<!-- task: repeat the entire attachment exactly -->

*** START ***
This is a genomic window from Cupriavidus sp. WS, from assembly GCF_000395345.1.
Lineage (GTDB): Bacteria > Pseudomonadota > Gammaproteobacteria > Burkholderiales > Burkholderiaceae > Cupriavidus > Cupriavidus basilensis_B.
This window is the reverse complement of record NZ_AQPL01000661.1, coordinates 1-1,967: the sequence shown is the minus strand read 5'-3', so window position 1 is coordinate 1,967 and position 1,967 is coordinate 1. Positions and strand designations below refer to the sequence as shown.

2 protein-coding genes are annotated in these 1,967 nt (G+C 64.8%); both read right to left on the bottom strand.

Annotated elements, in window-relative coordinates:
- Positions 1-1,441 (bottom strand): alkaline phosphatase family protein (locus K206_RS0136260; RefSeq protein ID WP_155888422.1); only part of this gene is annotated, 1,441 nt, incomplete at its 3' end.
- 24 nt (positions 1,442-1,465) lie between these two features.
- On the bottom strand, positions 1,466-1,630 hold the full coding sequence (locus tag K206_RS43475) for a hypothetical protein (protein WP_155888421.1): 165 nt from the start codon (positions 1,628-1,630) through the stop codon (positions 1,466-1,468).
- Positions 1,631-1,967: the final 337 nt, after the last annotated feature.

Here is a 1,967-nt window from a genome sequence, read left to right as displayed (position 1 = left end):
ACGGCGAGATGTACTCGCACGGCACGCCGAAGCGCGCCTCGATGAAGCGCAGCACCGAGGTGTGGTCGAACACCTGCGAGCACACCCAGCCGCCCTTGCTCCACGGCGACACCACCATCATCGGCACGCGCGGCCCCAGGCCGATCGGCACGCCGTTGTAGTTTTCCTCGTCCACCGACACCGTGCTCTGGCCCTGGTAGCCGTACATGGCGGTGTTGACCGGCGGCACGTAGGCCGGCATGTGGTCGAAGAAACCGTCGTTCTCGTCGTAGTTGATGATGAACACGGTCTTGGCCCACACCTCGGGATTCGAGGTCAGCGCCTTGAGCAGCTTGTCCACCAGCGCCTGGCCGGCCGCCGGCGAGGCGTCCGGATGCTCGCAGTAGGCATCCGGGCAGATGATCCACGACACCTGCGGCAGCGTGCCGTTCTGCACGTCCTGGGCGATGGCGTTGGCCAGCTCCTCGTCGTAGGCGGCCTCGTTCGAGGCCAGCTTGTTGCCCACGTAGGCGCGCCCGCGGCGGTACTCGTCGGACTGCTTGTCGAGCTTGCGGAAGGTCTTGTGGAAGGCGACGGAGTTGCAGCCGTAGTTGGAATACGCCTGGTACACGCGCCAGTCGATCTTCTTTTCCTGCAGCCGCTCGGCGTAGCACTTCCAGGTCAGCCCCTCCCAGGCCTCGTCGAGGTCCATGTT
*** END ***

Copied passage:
This is a genomic window from Cupriavidus sp. WS, from assembly GCF_000395345.1.
Lineage (GTDB): Bacteria > Pseudomonadota > Gammaproteobacteria > Burkholderiales > Burkholderiaceae > Cupriavidus > Cupriavidus basilensis_B.
This window is the reverse complement of record NZ_AQPL01000661.1, coordinates 1-1,967: the sequence shown is the minus strand read 5'-3', so window position 1 is coordinate 1,967 and position 1,967 is coordinate 1. Positions and strand designations below refer to the sequence as shown.

2 protein-coding genes are annotated in these 1,967 nt (G+C 64.8%); both read right to left on the bottom strand.

Annotated elements, in window-relative coordinates:
- Positions 1-1,441 (bottom strand): alkaline phosphatase family protein (locus K206_RS0136260; RefSeq protein ID WP_155888422.1); only part of this gene is annotated, 1,441 nt, incomplete at its 3' end.
- 24 nt (positions 1,442-1,465) lie between these two features.
- On the bottom strand, positions 1,466-1,630 hold the full coding sequence (locus tag K206_RS43475) for a hypothetical protein (protein WP_155888421.1): 165 nt from the start codon (positions 1,628-1,630) through the stop codon (positions 1,466-1,468).
- Positions 1,631-1,967: the final 337 nt, after the last annotated feature.

Here is a 1,967-nt window from a genome sequence, read left to right as displayed (position 1 = left end):
ACGGCGAGATGTACTCGCACGGCACGCCGAAGCGCGCCTCGATGAAGCGCAGCACCGAGGTGTGGTCGAACACCTGCGAGCACACCCAGCCGCCCTTGCTCCACGGCGACACCACCATCATCGGCACGCGCGGCCCCAGGCCGATCGGCACGCCGTTGTAGTTTTCCTCGTCCACCGACACCGTGCTCTGGCCCTGGTAGCCGTACATGGCGGTGTTGACCGGCGGCACGTAGGCCGGCATGTGGTCGAAGAAACCGTCGTTCTCGTCGTAGTTGATGATGAACACGGTCTTGGCCCACACCTCGGGATTCGAGGTCAGCGCCTTGAGCAGCTTGTCCACCAGCGCCTGGCCGGCCGCCGGCGAGGCGTCCGGATGCTCGCAGTAGGCATCCGGGCAGATGATCCACGACACCTGCGGCAGCGTGCCGTTCTGCACGTCCTGGGCGATGGCGTTGGCCAGCTCCTCGTCGTAGGCGGCCTCGTTCGAGGCCAGCTTGTTGCCCACGTAGGCGCGCCCGCGGCGGTACTCGTCGGACTGCTTGTCGAGCTTGCGGAAGGTCTTGTGGAAGGCGACGGAGTTGCAGCCGTAGTTGGAATACGCCTGGTACACGCGCCAGTCGATCTTCTTTTCCTGCAGCCGCTCGGCGTAGCACTTCCAGGTCAGCCCCTCCCAGGCCTCGTCGAGGTCCATGTT